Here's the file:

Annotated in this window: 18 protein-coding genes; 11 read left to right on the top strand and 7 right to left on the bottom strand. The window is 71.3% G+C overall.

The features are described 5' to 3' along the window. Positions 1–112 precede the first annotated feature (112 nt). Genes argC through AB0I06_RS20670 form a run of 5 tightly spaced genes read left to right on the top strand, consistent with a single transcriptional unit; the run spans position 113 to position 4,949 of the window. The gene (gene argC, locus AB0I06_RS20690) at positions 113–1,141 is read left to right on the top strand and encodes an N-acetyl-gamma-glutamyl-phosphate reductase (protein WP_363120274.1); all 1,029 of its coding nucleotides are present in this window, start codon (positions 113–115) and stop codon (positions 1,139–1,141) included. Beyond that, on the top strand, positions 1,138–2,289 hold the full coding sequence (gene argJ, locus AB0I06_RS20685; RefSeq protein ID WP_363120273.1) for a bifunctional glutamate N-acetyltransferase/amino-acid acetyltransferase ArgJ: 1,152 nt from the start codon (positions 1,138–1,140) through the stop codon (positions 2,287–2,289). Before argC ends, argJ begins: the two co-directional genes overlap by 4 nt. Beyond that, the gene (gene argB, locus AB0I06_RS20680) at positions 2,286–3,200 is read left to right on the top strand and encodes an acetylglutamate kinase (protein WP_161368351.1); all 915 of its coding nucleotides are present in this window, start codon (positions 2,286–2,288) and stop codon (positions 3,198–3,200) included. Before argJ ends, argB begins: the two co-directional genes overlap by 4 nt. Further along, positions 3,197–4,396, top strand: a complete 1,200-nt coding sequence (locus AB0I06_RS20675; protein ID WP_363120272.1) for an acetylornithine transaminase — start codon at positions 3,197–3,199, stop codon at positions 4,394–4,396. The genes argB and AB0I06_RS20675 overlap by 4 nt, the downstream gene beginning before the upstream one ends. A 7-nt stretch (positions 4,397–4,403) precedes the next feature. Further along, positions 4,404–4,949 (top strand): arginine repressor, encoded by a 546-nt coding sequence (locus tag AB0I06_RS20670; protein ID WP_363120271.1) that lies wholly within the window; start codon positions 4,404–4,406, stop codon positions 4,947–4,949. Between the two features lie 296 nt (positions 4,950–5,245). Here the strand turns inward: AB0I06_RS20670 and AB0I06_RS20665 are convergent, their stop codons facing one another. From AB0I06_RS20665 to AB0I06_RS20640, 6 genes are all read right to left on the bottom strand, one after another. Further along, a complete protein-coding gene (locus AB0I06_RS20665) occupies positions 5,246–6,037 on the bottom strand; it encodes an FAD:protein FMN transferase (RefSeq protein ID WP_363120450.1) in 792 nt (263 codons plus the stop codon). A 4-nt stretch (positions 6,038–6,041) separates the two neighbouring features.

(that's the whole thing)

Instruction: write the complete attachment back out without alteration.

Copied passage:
Annotated in this window: 18 protein-coding genes; 11 read left to right on the top strand and 7 right to left on the bottom strand. The window is 71.3% G+C overall.

The features are described 5' to 3' along the window. Positions 1–112 precede the first annotated feature (112 nt). Genes argC through AB0I06_RS20670 form a run of 5 tightly spaced genes read left to right on the top strand, consistent with a single transcriptional unit; the run spans position 113 to position 4,949 of the window. The gene (gene argC, locus AB0I06_RS20690) at positions 113–1,141 is read left to right on the top strand and encodes an N-acetyl-gamma-glutamyl-phosphate reductase (protein WP_363120274.1); all 1,029 of its coding nucleotides are present in this window, start codon (positions 113–115) and stop codon (positions 1,139–1,141) included. Beyond that, on the top strand, positions 1,138–2,289 hold the full coding sequence (gene argJ, locus AB0I06_RS20685; RefSeq protein ID WP_363120273.1) for a bifunctional glutamate N-acetyltransferase/amino-acid acetyltransferase ArgJ: 1,152 nt from the start codon (positions 1,138–1,140) through the stop codon (positions 2,287–2,289). Before argC ends, argJ begins: the two co-directional genes overlap by 4 nt. Beyond that, the gene (gene argB, locus AB0I06_RS20680) at positions 2,286–3,200 is read left to right on the top strand and encodes an acetylglutamate kinase (protein WP_161368351.1); all 915 of its coding nucleotides are present in this window, start codon (positions 2,286–2,288) and stop codon (positions 3,198–3,200) included. Before argJ ends, argB begins: the two co-directional genes overlap by 4 nt. Further along, positions 3,197–4,396, top strand: a complete 1,200-nt coding sequence (locus AB0I06_RS20675; protein ID WP_363120272.1) for an acetylornithine transaminase — start codon at positions 3,197–3,199, stop codon at positions 4,394–4,396. The genes argB and AB0I06_RS20675 overlap by 4 nt, the downstream gene beginning before the upstream one ends. A 7-nt stretch (positions 4,397–4,403) precedes the next feature. Further along, positions 4,404–4,949 (top strand): arginine repressor, encoded by a 546-nt coding sequence (locus tag AB0I06_RS20670; protein ID WP_363120271.1) that lies wholly within the window; start codon positions 4,404–4,406, stop codon positions 4,947–4,949. Between the two features lie 296 nt (positions 4,950–5,245). Here the strand turns inward: AB0I06_RS20670 and AB0I06_RS20665 are convergent, their stop codons facing one another. From AB0I06_RS20665 to AB0I06_RS20640, 6 genes are all read right to left on the bottom strand, one after another. Further along, a complete protein-coding gene (locus AB0I06_RS20665) occupies positions 5,246–6,037 on the bottom strand; it encodes an FAD:protein FMN transferase (RefSeq protein ID WP_363120450.1) in 792 nt (263 codons plus the stop codon). A 4-nt stretch (positions 6,038–6,041) separates the two neighbouring features.